Andrew Dickens: Our cheap arse, short term approach to infrastructure has cost us dearly

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It’s been two weeks since my last show on Newstalk ZB which means a fortnight listening to howls of outrage over cycle bridges and rail links.
And I’ve come to the conclusion that New Zealanders do not and have not understood infrastructure and it’s planning.
The news that a dedicated three quarter of a billion dollar pedestrian and bike bridge will be constructed next to the Auckland Harbour Bridge horrified me. And that’s saying something since I am a dedicated bike commuter and have been all my life.
It’s just too expensive and the cost benefit does not stack up. In parliament, the Prime Minister estimated the Bridge would have 3000 crossings a day meaning a cost of $12.50 a crossing. That was a big underestimation and many calculate it is more like $50 a crossing.
Well, cyclists are already crossing the harbour on ferries and it’s costing them $5 a crossing on their HOP card so its more expensive than the current regime.
And here’s a point. Why don’t we charge the cyclists $12.50 a crossing the same way we charged motorists 20 cents a crossing in the early days of the Harbour Bridge in the first place? That would be an interesting test of the market for such a bridge.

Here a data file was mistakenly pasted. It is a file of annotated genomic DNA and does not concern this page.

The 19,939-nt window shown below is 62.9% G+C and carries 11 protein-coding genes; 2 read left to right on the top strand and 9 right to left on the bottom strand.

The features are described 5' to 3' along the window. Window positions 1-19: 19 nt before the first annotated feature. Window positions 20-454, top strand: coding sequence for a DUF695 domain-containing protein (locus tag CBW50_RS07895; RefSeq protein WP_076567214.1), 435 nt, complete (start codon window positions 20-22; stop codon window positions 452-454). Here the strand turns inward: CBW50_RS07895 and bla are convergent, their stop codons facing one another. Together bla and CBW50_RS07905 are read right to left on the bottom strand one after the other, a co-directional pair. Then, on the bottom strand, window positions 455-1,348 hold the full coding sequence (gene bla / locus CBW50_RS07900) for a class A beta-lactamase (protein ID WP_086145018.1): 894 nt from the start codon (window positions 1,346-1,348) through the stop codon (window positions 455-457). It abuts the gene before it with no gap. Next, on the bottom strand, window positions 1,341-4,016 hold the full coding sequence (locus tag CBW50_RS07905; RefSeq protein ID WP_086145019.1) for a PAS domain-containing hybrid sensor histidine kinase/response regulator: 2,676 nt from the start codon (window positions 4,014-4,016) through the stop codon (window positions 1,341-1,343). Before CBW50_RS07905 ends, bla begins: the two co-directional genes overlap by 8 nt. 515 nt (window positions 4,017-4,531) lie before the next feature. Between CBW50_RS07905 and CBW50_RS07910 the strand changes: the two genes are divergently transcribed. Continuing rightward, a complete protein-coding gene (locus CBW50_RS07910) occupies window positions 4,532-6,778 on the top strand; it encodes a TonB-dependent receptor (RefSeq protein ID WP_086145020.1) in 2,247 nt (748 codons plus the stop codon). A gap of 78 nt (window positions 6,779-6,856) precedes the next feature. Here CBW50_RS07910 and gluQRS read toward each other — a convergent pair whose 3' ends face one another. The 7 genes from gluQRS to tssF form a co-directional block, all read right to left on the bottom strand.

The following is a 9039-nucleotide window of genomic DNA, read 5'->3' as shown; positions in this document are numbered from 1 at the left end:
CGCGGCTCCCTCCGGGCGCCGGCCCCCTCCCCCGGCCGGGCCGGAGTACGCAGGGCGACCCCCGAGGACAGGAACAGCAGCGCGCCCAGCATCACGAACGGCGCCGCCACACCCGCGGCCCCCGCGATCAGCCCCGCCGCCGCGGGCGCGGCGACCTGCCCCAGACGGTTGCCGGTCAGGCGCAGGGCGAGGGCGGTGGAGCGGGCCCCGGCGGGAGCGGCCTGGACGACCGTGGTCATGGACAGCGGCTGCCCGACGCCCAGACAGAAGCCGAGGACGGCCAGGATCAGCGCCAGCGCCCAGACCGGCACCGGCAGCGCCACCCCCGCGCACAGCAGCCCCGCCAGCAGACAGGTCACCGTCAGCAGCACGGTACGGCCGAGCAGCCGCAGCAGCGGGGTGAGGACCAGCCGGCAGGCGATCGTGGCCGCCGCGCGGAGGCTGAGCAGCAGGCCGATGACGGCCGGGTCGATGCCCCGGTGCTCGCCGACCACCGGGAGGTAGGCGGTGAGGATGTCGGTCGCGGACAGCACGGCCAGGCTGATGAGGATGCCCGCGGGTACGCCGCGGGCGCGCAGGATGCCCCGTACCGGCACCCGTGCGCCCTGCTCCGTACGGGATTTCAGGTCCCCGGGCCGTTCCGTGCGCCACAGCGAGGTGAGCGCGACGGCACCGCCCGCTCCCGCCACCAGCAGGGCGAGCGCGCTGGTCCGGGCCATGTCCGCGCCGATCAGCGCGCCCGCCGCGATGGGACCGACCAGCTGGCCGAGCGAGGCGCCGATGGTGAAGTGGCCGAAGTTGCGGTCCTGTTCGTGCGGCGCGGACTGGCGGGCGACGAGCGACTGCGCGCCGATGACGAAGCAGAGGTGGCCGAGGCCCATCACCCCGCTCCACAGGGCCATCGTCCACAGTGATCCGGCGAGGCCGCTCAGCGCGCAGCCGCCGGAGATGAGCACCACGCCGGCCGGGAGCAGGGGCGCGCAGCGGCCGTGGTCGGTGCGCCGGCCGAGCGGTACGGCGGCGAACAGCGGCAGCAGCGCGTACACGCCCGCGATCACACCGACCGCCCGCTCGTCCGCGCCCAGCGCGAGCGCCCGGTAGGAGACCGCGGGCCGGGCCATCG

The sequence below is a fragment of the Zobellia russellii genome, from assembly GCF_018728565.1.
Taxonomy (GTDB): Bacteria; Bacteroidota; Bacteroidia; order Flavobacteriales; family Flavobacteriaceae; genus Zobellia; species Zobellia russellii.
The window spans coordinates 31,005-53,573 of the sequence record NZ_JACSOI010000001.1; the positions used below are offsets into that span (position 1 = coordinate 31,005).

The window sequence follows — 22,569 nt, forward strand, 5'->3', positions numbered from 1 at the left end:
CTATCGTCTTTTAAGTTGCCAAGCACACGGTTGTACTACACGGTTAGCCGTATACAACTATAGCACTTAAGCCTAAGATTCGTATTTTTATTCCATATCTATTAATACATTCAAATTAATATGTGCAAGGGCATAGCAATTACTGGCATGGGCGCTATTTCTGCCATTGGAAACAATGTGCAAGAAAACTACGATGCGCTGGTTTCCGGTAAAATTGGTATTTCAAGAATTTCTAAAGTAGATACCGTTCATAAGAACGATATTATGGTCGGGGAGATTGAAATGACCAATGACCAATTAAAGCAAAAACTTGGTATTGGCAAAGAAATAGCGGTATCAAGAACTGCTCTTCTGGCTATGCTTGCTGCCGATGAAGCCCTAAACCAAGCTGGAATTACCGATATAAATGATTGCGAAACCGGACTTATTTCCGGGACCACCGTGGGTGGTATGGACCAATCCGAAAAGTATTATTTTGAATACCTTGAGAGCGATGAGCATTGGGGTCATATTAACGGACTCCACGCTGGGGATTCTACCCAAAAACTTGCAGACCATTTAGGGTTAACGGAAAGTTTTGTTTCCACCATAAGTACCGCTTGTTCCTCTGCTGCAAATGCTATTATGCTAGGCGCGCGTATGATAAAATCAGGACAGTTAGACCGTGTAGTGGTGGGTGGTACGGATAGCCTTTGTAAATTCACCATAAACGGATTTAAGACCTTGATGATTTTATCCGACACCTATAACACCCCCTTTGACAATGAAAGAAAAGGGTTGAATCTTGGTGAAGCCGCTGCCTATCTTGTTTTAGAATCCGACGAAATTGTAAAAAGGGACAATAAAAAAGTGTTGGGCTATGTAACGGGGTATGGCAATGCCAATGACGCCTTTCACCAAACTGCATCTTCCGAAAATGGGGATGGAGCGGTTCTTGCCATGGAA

It all begs the question why we just don’t expand the existing bike service. Three ferries with capacity of 50 bikes each would do it and at a cost of around 100 million. Make them electric too.
All of this not taking into account the real problem which is the capacity of the Bridge itself. Car numbers will not reduce because the government’s intention seems to be to replace carbon fuelled vehicles with electric vehicles.
This is a problem that has been acknowledged since the Bridge was first proposed in the first place. Options have been presented for decades. Leading the pack, a new bridge beside the existing bridge providing new lanes and a double train tunnel.
But somehow those ideas were thrown out at a moment’s consideration for a bike lane. Why?
I can only think the problem is that infrastructure decisions are I the hands of politicians who sway and bend in three year cycles.
Infrastructure needs more long term planning and it needs to be out of the hands of politicians.
Ashburton’s Bridge needed to be replaced with a longer spanned bridge decades ago. But wasn’t. Ideas to increase Auckland Harbour Bridge’s capacity should have been in place in the 80s.
Do I have to remind you again that Sydney started built it’s underground rail system and it’s bridge in the 30s. Nearly 100 years ago when the population of the town was 1 million. And the bridge they built has road rail cycle and pedestrian lanes and lines.
Our cheap arse short termism has cost us dearly and will continue to for the foreseeable future.

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